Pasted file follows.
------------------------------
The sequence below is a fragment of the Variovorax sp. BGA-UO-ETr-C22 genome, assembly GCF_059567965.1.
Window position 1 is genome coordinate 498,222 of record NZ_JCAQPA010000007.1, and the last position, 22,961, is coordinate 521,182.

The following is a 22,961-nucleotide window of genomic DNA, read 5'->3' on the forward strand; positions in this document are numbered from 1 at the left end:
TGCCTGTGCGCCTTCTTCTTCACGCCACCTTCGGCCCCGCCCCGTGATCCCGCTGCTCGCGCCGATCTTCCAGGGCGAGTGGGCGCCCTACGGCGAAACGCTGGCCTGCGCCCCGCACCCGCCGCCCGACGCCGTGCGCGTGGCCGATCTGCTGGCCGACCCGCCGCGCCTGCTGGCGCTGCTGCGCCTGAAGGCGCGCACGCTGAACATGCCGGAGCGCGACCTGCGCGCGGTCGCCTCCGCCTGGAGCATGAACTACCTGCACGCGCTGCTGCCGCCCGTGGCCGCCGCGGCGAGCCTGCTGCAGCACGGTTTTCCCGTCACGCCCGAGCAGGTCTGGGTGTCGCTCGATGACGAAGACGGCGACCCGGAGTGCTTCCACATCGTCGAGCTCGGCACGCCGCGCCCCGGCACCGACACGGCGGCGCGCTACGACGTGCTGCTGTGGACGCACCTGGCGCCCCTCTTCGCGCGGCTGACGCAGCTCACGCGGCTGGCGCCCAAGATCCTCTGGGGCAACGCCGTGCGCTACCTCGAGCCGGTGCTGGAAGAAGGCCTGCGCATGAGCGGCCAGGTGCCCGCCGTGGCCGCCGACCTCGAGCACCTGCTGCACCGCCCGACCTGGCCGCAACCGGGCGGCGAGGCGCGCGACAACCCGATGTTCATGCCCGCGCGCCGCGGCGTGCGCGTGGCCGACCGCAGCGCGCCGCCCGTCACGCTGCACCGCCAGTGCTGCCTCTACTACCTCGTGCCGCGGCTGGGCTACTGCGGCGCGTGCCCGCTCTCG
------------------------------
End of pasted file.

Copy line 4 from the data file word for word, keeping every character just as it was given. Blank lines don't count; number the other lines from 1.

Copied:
TGCCTGTGCGCCTTCTTCTTCACGCCACCTTCGGCCCCGCCCCGTGATCCCGCTGCTCGCGCCGATCTTCCAGGGCGAGTGGGCGCCCTACGGCGAAACGCTGGCCTGCGCCCCGCACCCGCCGCCCGACGCCGTGCGCGTGGCCGATCTGCTGGCCGACCCGCCGCGCCTGCTGGCGCTGCTGCGCCTGAAGGCGCGCACGCTGAACATGCCGGAGCGCGACCTGCGCGCGGTCGCCTCCGCCTGGAGCATGAACTACCTGCACGCGCTGCTGCCGCCCGTGGCCGCCGCGGCGAGCCTGCTGCAGCACGGTTTTCCCGTCACGCCCGAGCAGGTCTGGGTGTCGCTCGATGACGAAGACGGCGACCCGGAGTGCTTCCACATCGTCGAGCTCGGCACGCCGCGCCCCGGCACCGACACGGCGGCGCGCTACGACGTGCTGCTGTGGACGCACCTGGCGCCCCTCTTCGCGCGGCTGACGCAGCTCACGCGGCTGGCGCCCAAGATCCTCTGGGGCAACGCCGTGCGCTACCTCGAGCCGGTGCTGGAAGAAGGCCTGCGCATGAGCGGCCAGGTGCCCGCCGTGGCCGCCGACCTCGAGCACCTGCTGCACCGCCCGACCTGGCCGCAACCGGGCGGCGAGGCGCGCGACAACCCGATGTTCATGCCCGCGCGCCGCGGCGTGCGCGTGGCCGACCGCAGCGCGCCGCCCGTCACGCTGCACCGCCAGTGCTGCCTCTACTACCTCGTGCCGCGGCTGGGCTACTGCGGCGCGTGCCCGCTCTCG